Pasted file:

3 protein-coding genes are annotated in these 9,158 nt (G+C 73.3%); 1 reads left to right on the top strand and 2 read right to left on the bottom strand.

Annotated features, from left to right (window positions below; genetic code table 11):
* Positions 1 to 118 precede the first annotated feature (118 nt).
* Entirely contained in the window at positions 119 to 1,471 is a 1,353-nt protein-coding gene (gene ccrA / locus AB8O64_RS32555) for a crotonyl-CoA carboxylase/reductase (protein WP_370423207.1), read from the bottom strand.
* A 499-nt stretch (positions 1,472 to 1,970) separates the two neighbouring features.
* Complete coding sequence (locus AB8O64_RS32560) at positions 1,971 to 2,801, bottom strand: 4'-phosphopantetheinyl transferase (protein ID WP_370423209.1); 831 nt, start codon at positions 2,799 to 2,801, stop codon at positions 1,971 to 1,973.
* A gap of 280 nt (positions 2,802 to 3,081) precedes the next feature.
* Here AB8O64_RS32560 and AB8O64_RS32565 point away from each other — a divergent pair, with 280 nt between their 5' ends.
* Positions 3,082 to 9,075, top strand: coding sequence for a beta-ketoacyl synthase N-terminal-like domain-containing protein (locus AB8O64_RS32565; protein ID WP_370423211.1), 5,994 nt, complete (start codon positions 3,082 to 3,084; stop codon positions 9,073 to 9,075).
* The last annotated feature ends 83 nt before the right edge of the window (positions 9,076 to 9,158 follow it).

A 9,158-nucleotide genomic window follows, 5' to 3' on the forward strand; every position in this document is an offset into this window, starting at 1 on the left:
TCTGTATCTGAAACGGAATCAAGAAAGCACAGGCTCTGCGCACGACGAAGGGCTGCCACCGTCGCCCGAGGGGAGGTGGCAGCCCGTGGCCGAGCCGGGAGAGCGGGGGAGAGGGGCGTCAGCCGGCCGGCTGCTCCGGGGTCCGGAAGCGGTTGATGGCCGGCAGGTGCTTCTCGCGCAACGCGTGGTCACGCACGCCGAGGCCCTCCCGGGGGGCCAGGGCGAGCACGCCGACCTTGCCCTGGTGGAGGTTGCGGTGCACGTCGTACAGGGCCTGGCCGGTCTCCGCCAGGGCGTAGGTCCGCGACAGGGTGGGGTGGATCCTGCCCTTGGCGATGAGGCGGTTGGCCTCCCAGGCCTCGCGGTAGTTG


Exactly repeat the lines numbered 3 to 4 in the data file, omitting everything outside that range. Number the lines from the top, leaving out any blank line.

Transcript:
* Positions 1 to 118 precede the first annotated feature (118 nt).
* Entirely contained in the window at positions 119 to 1,471 is a 1,353-nt protein-coding gene (gene ccrA / locus AB8O64_RS32555) for a crotonyl-CoA carboxylase/reductase (protein WP_370423207.1), read from the bottom strand.